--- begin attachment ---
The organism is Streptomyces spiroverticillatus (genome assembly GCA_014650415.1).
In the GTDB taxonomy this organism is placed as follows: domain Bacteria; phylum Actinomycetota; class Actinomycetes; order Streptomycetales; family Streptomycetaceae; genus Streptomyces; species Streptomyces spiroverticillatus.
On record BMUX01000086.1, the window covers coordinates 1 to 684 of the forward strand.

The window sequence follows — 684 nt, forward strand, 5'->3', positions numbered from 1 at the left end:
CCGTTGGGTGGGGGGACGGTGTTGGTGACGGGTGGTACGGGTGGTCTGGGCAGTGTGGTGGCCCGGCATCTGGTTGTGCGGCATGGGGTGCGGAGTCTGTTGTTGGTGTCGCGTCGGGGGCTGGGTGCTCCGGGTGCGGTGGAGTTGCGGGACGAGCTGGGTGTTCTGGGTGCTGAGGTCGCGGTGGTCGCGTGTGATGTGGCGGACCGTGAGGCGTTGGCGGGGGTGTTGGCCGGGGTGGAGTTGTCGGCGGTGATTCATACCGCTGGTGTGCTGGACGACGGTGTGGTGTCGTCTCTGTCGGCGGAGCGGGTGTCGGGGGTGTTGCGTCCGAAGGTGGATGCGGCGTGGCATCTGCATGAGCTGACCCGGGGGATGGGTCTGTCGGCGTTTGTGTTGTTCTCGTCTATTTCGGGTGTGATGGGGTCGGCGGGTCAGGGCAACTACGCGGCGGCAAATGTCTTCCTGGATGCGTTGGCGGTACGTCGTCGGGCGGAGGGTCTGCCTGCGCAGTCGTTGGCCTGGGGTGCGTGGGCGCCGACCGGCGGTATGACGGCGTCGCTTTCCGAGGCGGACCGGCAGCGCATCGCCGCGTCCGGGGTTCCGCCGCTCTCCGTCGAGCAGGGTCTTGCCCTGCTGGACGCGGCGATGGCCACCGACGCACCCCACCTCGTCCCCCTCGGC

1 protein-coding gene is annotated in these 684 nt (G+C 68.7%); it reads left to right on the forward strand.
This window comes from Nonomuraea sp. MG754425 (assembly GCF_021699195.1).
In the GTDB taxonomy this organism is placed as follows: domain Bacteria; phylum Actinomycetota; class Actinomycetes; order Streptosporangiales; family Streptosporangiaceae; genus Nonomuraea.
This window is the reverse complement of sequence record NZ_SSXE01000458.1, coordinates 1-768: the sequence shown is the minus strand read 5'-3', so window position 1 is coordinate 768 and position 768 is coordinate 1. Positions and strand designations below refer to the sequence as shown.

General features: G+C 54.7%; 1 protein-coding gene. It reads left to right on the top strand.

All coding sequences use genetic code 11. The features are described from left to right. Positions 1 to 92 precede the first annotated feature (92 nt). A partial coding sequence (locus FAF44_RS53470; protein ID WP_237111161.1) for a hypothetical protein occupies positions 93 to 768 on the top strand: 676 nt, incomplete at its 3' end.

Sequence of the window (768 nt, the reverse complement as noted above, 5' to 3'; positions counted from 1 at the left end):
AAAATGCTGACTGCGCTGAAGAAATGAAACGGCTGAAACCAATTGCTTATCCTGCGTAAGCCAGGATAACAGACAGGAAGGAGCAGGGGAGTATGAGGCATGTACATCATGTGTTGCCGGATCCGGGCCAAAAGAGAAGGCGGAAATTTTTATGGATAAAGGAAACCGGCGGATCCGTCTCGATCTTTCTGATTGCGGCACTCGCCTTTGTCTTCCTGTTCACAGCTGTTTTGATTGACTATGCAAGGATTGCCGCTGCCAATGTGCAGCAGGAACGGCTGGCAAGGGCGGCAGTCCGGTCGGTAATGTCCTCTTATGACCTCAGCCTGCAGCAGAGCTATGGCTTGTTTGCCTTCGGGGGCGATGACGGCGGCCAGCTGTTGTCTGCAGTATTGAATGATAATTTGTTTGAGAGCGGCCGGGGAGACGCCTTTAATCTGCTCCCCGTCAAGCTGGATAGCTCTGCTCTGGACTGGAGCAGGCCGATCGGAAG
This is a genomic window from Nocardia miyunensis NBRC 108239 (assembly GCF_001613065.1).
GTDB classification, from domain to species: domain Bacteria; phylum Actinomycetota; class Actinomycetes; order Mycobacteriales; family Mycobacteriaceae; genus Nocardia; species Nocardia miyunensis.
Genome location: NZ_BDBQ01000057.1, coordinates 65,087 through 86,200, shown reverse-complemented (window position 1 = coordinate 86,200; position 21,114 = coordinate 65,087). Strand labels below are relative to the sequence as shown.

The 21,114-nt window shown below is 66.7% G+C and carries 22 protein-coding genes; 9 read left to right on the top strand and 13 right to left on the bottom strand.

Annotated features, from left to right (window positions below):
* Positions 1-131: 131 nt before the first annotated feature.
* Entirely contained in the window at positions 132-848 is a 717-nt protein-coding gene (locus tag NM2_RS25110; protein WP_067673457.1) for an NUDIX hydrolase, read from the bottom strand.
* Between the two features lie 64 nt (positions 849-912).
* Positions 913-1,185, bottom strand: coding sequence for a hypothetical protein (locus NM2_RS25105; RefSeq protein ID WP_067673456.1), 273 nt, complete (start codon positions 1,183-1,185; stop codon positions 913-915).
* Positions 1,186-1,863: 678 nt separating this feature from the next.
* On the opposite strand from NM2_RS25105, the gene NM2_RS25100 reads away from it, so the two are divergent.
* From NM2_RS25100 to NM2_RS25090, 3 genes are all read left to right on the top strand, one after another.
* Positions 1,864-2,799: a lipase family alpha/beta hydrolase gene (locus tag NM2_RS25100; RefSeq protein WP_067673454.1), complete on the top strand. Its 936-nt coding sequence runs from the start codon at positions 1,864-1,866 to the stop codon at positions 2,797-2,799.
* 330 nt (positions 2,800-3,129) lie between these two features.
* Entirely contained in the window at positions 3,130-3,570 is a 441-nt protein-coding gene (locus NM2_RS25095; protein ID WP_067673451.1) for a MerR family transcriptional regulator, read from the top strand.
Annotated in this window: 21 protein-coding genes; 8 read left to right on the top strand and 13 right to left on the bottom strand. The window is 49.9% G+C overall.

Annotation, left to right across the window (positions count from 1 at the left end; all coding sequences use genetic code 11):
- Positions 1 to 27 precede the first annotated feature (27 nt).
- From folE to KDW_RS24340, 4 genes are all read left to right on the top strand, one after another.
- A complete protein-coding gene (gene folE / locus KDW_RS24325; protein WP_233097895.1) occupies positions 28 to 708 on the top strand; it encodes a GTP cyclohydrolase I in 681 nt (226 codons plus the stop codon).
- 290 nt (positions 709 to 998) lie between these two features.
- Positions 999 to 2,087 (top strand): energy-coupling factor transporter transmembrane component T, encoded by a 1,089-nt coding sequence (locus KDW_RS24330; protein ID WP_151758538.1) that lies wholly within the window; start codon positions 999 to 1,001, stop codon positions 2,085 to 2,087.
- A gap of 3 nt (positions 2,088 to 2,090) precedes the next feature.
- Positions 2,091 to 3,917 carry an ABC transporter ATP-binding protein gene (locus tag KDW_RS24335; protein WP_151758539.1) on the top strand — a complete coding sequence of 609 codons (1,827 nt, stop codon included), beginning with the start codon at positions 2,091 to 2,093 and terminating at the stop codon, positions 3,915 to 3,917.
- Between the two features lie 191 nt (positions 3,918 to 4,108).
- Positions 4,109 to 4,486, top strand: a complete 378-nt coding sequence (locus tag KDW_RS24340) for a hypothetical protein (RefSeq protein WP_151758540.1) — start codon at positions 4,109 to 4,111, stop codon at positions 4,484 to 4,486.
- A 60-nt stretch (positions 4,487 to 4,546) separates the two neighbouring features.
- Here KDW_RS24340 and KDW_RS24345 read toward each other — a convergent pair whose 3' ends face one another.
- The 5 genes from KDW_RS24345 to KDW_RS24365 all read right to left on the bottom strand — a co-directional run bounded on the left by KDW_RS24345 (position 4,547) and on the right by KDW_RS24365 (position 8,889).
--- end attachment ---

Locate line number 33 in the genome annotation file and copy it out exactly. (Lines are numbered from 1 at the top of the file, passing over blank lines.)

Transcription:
- A complete protein-coding gene (gene folE / locus KDW_RS24325; protein WP_233097895.1) occupies positions 28 to 708 on the top strand; it encodes a GTP cyclohydrolase I in 681 nt (226 codons plus the stop codon).